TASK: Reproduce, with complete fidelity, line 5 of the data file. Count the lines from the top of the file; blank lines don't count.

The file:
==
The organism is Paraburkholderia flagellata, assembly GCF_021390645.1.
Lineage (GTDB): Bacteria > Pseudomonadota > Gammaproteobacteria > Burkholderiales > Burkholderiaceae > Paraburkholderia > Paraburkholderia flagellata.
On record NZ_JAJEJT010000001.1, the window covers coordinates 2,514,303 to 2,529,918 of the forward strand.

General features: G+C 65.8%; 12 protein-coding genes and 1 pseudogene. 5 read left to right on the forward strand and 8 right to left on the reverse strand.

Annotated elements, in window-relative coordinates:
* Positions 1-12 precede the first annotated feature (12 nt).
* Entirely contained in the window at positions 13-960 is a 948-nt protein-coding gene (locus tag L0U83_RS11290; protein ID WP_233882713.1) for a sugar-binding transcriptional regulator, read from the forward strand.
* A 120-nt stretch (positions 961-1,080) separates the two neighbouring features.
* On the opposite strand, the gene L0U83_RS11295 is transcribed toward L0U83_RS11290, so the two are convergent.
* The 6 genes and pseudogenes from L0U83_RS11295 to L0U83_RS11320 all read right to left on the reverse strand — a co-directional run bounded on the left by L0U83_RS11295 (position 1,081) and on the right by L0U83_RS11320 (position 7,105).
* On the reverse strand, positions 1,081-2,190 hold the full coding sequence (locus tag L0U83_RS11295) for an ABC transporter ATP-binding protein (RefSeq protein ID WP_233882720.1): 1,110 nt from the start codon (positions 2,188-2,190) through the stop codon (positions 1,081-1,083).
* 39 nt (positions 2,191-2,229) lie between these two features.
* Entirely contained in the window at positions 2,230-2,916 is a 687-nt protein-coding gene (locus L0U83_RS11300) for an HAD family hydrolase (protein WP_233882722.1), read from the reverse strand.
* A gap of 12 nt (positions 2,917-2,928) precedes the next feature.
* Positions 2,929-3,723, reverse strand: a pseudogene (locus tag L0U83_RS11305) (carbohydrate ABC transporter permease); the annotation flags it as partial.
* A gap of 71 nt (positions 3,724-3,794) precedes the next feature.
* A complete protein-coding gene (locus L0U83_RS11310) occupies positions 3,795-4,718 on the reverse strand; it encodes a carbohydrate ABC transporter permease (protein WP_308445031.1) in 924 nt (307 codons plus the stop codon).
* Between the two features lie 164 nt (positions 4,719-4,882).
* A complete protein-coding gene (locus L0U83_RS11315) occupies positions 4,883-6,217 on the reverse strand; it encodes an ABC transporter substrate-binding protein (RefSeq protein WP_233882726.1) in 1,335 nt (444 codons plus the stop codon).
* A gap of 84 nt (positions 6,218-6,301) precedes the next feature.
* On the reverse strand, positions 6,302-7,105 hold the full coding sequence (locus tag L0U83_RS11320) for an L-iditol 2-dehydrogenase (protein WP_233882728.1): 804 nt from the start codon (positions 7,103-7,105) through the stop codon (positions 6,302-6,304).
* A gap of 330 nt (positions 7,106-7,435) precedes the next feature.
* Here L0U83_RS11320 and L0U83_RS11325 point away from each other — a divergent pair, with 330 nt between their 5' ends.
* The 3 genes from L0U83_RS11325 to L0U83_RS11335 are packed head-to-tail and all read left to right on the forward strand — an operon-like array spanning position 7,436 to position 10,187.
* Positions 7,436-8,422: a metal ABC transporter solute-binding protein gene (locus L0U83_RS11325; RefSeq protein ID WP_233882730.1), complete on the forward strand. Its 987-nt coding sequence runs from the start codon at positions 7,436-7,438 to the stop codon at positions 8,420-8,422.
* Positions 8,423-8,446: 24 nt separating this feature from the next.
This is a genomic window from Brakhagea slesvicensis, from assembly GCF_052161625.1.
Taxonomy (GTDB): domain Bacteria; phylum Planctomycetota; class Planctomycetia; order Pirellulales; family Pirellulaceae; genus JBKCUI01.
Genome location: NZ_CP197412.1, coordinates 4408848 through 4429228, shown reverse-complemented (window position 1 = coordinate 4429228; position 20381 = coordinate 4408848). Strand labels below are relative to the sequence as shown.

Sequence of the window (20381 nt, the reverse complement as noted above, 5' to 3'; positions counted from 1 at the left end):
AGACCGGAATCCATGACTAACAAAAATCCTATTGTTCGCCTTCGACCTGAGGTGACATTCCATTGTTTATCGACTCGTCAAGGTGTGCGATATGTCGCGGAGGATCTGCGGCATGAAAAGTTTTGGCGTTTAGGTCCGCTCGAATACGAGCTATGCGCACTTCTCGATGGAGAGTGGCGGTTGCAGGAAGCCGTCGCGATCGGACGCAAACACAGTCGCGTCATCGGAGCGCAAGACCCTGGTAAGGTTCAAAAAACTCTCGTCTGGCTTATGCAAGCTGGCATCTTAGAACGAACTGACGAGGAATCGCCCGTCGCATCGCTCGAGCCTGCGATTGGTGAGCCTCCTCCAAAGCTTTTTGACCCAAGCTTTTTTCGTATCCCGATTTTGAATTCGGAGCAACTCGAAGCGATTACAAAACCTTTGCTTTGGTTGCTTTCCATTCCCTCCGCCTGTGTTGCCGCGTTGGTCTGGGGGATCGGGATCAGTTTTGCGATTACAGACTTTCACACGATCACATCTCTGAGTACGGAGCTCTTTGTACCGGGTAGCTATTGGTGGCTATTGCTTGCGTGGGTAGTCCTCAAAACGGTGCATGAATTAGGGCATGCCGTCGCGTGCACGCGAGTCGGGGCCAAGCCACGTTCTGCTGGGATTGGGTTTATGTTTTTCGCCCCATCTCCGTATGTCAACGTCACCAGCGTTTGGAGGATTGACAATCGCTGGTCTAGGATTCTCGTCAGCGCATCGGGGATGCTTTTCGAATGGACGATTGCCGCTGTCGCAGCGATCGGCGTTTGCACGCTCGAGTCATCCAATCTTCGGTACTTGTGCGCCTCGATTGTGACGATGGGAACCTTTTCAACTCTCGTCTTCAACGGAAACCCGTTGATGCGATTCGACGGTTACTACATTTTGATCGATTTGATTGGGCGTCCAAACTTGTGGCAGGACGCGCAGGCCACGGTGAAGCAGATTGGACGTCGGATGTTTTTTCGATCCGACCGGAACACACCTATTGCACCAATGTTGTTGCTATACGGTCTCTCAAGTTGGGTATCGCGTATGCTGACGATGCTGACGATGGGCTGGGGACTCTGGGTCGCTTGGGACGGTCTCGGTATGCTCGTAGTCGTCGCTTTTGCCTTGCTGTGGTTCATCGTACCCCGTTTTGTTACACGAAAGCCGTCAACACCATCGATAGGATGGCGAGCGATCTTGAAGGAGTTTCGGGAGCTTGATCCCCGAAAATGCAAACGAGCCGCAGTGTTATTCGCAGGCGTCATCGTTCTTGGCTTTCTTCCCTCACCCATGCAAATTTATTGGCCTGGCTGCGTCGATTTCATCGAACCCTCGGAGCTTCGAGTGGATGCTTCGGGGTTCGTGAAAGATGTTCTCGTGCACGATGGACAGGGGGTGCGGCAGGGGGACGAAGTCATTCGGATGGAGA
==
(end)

Annotated elements, in window-relative coordinates: